Saturday, December 30, 2017

HIE Future is Bright - stepping into 2018

This is my overall summary of the Healthcare Standards, Privacy, and Security space. It happens that the framework for explaining why the future is bright for HIE comes from the Wisconsin HIE (WISHIN) fall summit. Note slide decks are now available.  They used the following diagram to show what they viewed as the HIE future. I like it, so will use it here

This is such an exciting perspective of what the Wisconsin HIE delivers today, and where they are targeting for future support. The other slide decks further elaborate on this plan. It is driven by delivering Value, not just Volume.  They had a segment that focused on Care Coordination as a driver of these changes.

I have written articles about each of these transitions and more. Here they are

My Perspective

The big factors as I see it:
  1. The Document model is still very important, even if it is frustrating. This is especially true of historic episodes and visits. These historic events need to have the full context of them, which is what a Document model provides.  
    • The good news is that FHIR has a Document model, and the FHIR Document model has a directly convertible data model
    • A FHIR Document travels an HIE easily
    • CDA will fade, but never disappear. It is just way too hard to get right.
  2. The future will be more about automating the consumption. Up to now we have focused on getting EHR to publish or simply make available the data they have. This first step is critical to Interoperability. We now need to focus more on data consumption, as the way we consume Documents is not optimal or even functional.
    • The good news is that FHIR is a fantastic API for consuming data. So there is a rich opportunity to make the consumption experience better 
    • Enterprise class API  ==>  FHIR API to Document Sharing
    • FHIR has subscription model, to make service-to-service API more efficient and responsive
    • FHIR has ability to bundle and disassemble without conversion or loss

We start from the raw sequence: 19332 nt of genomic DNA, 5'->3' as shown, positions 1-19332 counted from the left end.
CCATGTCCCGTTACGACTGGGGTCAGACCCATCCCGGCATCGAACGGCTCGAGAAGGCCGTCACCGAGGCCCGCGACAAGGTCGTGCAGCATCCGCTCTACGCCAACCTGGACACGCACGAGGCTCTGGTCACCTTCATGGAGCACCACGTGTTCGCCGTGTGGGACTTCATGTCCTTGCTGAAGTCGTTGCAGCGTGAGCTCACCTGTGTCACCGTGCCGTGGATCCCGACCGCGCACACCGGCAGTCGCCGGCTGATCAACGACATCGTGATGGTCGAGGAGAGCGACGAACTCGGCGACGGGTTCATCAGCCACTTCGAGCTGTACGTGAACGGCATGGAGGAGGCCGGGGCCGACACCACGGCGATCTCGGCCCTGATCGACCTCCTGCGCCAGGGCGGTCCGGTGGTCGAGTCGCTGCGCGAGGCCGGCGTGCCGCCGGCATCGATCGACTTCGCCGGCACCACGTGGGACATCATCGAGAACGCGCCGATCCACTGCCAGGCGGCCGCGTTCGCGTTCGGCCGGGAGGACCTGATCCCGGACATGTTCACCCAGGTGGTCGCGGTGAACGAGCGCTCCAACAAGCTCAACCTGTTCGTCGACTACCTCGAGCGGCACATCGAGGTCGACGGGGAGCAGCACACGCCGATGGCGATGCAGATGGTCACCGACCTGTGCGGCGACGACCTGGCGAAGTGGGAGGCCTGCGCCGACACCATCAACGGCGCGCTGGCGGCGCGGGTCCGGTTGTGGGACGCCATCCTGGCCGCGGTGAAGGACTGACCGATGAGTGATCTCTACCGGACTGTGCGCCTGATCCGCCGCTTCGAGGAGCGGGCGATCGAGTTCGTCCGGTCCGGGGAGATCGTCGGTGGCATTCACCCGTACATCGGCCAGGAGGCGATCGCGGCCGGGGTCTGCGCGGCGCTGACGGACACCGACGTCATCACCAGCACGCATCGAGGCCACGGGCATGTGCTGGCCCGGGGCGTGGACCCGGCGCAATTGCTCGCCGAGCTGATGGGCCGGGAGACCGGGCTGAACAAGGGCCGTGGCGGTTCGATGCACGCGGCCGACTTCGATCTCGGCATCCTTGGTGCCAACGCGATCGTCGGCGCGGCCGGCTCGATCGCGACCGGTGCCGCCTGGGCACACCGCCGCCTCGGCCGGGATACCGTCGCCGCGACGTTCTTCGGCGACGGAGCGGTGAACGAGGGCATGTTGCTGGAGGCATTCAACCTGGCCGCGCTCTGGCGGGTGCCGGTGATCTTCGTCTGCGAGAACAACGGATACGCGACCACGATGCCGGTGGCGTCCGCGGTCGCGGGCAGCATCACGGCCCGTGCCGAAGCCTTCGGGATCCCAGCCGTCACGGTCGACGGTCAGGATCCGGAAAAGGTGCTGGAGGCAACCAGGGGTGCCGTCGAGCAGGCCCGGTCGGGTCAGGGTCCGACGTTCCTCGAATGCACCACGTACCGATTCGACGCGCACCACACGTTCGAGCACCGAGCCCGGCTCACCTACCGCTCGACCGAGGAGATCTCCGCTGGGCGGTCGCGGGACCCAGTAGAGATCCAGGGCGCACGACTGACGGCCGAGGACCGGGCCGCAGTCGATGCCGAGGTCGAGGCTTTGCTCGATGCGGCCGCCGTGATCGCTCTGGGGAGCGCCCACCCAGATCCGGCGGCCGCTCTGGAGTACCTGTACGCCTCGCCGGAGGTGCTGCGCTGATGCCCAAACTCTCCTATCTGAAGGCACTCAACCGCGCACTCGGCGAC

3. The future will connect the nation. Today there are a small number of very large networks, but there are no linkage between them. So if you happen to live in a part of the country where you need to go to doctors within different networks, then you must manually transfer the data yourself
    • The good news is that there are talks and actions to unite eHEX, CareQuality, CommonWell, and others.
    • Not just technically, but also logically. We need nation wide policies on the use of Vocabulary, Document formats, and Care Planning
  4. The bad news is that Security and Privacy are going to get worse before they get better. This is more a statement of security than Privacy. I don't see any of these future benefits abusing Privacy, but I am worried that Privacy-By-Design isn't ingrained. I am more worried about Security, in that the security model for FHIR is very immature, and the junction between FHIR and the other worlds where the data exists.  This is not to say that OAuth is bad, but rather the healthcare use of OAuth is not mature, and the healthcare needs of OAuth are well beyond what OAuth was designed to do.
    • The good news is that there really is plenty of time in the coming years to work this out. What we need is interested bodies to get involved with open consensus prototyping, trial, documentation, and improvement.

The future might get the Patient more center to their own care. Today the GP drives everything. I don't think they want to, but it is just too hard to do anything else. Some say there is business pressure to keep control within that doctors office, I don't think this is all that true. I think it is more simply too hard. First, most patients are not technically savvy, that is changing. Second, most patients are not feeling well, so it is hard to take leadership. MOST important it takes a community to put the patient at the center, and we don't yet have a connected community.

These will not happen in 2018, I am just predicting they will be the central motivations that will influence change. If they happen, all the better. We must remember that change takes far longer than one expects it should.

Some blog articles I am working on: